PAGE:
I love yoga. I love what it does for my body and for my mind. I love teaching and using yoga to help different groups, like children, trauma victims, and expecting mothers.
I really, really loved prenatal yoga training, and I figured, for myself, that practicing yoga during any future pregnancies would just jive. As a teacher, I would know how to modify traditional classes and how to safely and comfortably practice for hours on my own. Yoga would be this amazing thing that would help me have a blissful pregnancy. Yeah…no.I’ve honestly stopped teaching and stopped taking class because I feel stiff and uncomfortable and it’s kind of hard to adjust your students or model poses with zero ab muscles and your belly in the way. But yoga’s still such a major part of my life. It’s probably one of the only things that keep me sane right now, but physically, yoga’s just different for a little while…
And that’s okay. It’s great for alleviating all of the fun symptoms that come with a human taking up residency in your stomach. I have no rhythm anymore, and certainly no flexibility, but it helps me, even for a little bit, get some relief from the discomfort and have a little time to myself. You know, something I’ll never have again!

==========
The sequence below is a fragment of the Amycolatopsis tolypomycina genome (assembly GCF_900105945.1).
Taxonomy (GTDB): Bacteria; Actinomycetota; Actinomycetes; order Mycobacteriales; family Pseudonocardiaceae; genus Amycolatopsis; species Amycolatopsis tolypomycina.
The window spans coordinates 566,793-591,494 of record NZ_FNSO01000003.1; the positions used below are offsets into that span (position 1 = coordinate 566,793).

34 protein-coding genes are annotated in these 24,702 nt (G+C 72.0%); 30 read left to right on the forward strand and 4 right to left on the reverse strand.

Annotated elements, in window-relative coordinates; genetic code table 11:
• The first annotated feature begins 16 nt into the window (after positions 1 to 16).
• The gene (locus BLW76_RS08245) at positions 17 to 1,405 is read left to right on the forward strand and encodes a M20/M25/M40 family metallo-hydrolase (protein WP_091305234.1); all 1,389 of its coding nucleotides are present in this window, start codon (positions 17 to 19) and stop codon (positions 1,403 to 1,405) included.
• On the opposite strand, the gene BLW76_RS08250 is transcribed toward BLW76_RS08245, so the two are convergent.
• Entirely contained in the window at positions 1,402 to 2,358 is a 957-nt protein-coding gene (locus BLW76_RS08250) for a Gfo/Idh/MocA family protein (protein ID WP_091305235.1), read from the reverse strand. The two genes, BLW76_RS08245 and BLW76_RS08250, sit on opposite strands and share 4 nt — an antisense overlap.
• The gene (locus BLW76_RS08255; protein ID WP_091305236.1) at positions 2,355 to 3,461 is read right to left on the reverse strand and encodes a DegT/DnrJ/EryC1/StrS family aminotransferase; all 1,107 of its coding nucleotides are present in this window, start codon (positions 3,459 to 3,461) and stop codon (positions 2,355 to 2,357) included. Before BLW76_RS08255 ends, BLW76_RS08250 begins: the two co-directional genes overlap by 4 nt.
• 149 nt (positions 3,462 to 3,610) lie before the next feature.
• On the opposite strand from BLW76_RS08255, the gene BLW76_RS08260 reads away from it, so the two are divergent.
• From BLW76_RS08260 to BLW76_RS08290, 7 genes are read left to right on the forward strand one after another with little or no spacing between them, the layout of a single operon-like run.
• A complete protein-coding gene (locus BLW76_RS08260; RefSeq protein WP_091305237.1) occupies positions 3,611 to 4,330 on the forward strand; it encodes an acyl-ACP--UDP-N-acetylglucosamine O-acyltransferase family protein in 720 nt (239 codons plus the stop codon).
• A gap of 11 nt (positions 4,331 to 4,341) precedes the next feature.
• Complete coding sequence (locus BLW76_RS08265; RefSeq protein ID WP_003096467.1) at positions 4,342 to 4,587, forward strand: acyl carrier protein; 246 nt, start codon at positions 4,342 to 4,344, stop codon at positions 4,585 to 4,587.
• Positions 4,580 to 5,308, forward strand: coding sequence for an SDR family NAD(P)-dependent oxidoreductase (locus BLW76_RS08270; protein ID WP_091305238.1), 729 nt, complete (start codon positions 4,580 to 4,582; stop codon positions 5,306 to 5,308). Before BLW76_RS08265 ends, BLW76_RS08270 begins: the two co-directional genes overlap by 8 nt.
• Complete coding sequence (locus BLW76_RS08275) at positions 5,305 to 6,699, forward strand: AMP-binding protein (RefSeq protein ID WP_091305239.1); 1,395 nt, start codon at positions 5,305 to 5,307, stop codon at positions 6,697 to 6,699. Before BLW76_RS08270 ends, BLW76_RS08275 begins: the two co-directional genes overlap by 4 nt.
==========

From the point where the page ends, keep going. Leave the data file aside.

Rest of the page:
Here’s some of my favorite pre-natal yoga poses…
Heart Bench (with blocks and a bolster). Heart bench feels great on my back, but I definitely have needed extra props to feel like my belly isn’t stretching too much. Blocks typically go under your head and between the shoulder blades. Add a bolster for extra comfort, making sure the blocks are stable before reclining down. Let the legs rest and stretch, or bring the feet together with the knees turned out for an added hip opener.
Bridge Pose. Bridge is gentle enough for pregnancy, keeps your legs strong, and relieves back pain. Lay on your back, walk your heels into the body, and press into the feet as you lift up the hips. Don’t let the knees spill out to the sides, they should stay right over the ankles. Make this restorative by sliding a block under the sacrum and letting the body relax onto it for a few breaths.
Cat/Cow. Cat cow is great to take the pressure off of the back since baby can just literally hang down. Make sure hips are stacked over the knees, shoulders are stacked over the wrists, and palms are spread out wide. As you breathe in, arch the back, retract the shoulder blades, and look up; as you breathe out, round the back and feel the shoulder blades separate.
Child’s Pose. I don’t care how ‘advanced’ of a yogi you ever were, child’s pose is the juiciest thing when you just let everything sink back and reach your hands forward. So stretchy, especially when baby can just hang down between your knees. From cat/cow, bring the knees a bit wider if necessary and sink the hips back towards the ankles. Reach the hands forward, spreading our the finger tips. Add a bolster to make it super comfy!